As some would say, there is no such thing as a free cruise. Here’s what to do about those mailers and phone calls.
Whether it’s by mail or phone call, chances are you’ve been the lucky recipient of a “free” vacation or holiday cruise. Third-party marketers rely on unsolicited phone calls and mailers awarding free cruises, the fine print being hidden service fees and add-on accommodations, sometimes forcing clients to attend timeshare sessions. This makes these “too good to be true” offers just that, and hardly free at all.
This business model relies on getting customers interested by offering a “free” product or service in order to upsell more product. Generally, there are port fees for the cruise or other fees associated with taking a “free” vacation.
Those unaware of how common this is may fall victim to the “free vacation” aspect of this offer, but consumers should be aware of the fine print and take the necessary steps to protect their bank accounts and identity when inquiring about these trips.
Take a few moments to research the travel agency or company who sent the offer. Check with the Better Business Bureau to see if there have been complaints or scams associated with the offering company. Are these legitimate businesses trying to sell vacations or third-party scammers out to get your money?
Are they aggressively selling you something?
If you call the number on the mailer, is the person on the other end aggressively selling you something that wasn’t mentioned in the flier? An operator may refuse to answer your questions, or won’t offer any information about hidden fees and charges. Any legitimate travel agent would be transparent about what the trip entails and what is required.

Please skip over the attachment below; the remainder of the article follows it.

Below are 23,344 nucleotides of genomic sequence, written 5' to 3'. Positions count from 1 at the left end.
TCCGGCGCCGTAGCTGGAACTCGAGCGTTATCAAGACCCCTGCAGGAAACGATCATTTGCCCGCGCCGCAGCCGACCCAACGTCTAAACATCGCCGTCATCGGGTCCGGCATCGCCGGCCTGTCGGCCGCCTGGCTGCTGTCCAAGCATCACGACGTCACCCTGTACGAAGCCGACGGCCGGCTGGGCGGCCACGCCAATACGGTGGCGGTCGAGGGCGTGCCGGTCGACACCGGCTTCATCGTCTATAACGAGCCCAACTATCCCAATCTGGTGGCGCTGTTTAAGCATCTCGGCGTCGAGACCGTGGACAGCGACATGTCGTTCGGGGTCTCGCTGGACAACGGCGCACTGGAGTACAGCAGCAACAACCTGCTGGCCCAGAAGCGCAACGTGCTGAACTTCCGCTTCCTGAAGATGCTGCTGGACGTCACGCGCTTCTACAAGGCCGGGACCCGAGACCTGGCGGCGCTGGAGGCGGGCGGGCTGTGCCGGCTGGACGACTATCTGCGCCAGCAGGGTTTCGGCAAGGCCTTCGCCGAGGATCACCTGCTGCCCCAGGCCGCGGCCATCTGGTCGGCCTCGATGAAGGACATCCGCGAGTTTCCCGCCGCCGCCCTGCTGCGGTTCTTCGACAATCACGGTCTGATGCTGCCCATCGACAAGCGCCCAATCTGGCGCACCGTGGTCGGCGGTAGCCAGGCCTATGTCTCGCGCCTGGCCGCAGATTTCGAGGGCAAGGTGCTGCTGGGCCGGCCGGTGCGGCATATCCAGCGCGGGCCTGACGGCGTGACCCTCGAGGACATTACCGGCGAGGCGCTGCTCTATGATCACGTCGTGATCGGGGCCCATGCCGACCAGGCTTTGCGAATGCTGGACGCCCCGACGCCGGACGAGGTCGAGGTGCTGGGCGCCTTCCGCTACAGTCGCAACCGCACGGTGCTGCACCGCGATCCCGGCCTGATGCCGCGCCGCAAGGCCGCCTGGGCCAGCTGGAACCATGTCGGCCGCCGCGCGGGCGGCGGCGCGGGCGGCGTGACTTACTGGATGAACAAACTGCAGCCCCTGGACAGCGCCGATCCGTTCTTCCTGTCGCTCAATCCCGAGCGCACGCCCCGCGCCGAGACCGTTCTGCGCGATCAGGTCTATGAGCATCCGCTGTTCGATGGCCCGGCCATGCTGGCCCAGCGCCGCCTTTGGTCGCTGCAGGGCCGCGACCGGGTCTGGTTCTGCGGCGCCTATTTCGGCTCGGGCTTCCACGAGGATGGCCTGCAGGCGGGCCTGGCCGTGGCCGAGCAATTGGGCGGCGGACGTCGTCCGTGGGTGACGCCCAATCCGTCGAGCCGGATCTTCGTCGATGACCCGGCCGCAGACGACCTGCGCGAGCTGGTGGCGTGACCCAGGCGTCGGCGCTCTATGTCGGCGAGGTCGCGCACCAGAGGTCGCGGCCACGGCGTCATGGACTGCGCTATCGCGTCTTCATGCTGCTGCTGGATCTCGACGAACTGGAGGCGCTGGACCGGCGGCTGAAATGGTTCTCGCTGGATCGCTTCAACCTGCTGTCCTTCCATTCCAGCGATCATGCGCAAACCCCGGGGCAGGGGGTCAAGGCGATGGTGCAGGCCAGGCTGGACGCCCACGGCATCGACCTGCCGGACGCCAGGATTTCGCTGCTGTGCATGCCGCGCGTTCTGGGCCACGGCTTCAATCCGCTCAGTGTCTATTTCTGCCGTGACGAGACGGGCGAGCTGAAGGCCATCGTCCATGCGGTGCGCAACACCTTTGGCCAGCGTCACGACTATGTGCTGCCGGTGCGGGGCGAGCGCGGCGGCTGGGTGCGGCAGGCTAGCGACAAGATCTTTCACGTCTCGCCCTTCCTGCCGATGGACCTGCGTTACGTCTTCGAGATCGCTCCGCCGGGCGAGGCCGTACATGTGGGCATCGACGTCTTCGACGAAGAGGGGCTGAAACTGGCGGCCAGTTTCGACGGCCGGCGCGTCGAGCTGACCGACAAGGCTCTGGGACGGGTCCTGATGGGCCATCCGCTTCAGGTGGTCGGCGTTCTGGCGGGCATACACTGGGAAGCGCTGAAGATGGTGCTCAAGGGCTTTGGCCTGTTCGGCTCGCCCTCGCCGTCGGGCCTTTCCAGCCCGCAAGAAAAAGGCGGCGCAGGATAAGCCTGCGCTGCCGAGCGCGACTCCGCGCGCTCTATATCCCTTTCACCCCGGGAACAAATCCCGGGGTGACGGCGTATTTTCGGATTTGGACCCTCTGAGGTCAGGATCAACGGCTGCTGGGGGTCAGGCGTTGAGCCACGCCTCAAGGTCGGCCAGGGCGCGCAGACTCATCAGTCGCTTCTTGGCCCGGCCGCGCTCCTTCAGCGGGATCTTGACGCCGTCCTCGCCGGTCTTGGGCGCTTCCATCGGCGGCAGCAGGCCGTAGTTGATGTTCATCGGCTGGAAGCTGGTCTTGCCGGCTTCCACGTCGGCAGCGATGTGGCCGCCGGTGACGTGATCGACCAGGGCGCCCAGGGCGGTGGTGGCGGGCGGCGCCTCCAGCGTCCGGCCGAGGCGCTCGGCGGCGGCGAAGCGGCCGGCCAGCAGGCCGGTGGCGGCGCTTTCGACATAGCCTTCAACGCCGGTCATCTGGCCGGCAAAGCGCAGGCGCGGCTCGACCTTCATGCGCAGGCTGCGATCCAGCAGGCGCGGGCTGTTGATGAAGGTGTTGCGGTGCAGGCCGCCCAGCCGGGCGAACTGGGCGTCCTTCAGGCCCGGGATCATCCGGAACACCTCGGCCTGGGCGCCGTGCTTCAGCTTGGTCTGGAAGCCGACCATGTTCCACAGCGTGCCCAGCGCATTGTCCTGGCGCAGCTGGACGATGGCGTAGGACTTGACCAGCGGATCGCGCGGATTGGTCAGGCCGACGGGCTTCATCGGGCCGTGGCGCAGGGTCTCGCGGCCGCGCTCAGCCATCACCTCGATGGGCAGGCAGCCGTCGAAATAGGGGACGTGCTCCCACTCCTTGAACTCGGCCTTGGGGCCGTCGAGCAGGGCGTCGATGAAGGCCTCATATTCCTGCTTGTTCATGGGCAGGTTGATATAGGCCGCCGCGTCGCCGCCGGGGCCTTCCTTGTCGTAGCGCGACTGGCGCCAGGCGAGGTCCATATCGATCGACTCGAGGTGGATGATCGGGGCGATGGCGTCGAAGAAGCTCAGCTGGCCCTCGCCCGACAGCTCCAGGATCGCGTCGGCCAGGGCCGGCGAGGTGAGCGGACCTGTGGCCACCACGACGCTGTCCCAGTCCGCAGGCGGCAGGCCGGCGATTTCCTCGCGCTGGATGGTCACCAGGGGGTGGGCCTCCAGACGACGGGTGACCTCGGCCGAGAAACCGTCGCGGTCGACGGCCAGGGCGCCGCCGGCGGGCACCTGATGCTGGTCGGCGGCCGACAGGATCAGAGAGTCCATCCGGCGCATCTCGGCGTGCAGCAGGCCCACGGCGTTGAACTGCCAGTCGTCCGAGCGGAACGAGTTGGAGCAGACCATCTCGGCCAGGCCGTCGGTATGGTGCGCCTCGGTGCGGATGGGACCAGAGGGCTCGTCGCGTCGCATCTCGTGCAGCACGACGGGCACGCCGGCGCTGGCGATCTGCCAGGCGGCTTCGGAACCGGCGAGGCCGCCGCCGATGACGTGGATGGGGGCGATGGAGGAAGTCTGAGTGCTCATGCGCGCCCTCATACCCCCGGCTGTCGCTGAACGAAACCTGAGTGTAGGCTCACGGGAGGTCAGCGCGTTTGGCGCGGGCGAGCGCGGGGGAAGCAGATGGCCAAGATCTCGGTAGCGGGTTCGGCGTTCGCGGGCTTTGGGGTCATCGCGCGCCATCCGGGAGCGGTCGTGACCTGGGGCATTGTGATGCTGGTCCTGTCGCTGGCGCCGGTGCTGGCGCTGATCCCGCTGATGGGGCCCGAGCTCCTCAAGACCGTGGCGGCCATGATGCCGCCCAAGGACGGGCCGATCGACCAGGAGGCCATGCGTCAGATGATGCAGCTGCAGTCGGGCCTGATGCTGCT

Scrutinize the details.
Are luxury accommodations promised? Who is the cruise line? Where is the vacation destination in question and what’s included?
Don’t gloss over payment details.
“Free” cruises and vacations are generally not free. There are always ancillary charges, typically for booking fees, holding reservations, or services. You should not have to use a check, wire transfer or cash to cover these fees, nor should you give credit card information.
Check your statements, shred the mailers.
If you take advantage of what seems like a legit free vacation, check your statements closely for any hidden fees and costs. The smartest thing to do is to toss these mailers and book a vacation through a certified travel agent or through a resort yourself. Keep those vacation mailers for the shred pile and don’t toss them in the regular trash. Anyone can use this as an opportunity to take advantage of your identity.
Legal Shred can safely and securely shred mail solicitations so that they don’t fall into the wrong hands.
Contact us today to discuss vacation identity protection, and regular and one-time cleanup services for your vacation mailers!